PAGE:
It’s a blustery afternoon in Rushcutters Bay Park. The rustle of branches whipped by the wind is drowned out by the jangling of masts from the dozens of boats rocking in the bay.
There’s the thunk of tennis balls against racquets from school kids getting lessons on the courts. If a future Pat Rafter is on court, he’s hiding his skills well.
On the cricket oval a lone white-faced heron stalks for worms. On the nearby football fields a couple of guys practice their field goals, and a group plays a game of soccer.
A topless bloke swings a kettlebell above his head, oblivious or impervious to the unseasonably low temperature, as he stares out to the water. Couples jog along the shoreline.
At a workout station built with timber logs and steel bars, people too savvy to pay for a gym memberships do dips, chin ups, and push ups. No one bothers with that step-up apparatus.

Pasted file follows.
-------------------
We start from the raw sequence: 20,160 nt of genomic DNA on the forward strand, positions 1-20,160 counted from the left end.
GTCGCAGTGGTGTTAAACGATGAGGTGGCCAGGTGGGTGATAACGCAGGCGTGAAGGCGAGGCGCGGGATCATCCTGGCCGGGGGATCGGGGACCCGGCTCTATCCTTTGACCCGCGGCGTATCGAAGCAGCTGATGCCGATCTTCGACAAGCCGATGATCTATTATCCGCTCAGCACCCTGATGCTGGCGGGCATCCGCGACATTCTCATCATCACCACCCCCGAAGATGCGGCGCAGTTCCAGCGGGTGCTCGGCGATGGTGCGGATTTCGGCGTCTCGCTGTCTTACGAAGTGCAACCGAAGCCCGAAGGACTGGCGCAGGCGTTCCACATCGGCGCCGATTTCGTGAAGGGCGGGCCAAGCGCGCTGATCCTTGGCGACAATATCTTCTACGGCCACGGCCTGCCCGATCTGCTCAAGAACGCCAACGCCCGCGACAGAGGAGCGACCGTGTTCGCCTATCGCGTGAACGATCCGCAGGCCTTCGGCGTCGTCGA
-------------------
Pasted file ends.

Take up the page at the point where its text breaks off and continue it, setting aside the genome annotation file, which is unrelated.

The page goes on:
Apartment dwellers take their cruelly cooped-up dogs for a short walk outside, so they don’t shit on the carpet inside (the dogs, that is). There are well-groomed huskies, wheezing pugs, and overfed sausage dogs whose bellies scrape the ground.
At the foot of the sandstone staircase that leads to Elizabeth Bay, someone has set up a mattress for the night ahead. A jogger passes the body curled beneath a doona, then goes back and asks the sleeper if they are alright. A woman, still under the covers, yells that she’s fine, then asks if the good Samaritan has any change. He doesn’t.
The well-trained dogs pay the woman no heed. They don’t bark or chase one another. They just sniff each-others’ arses in silence.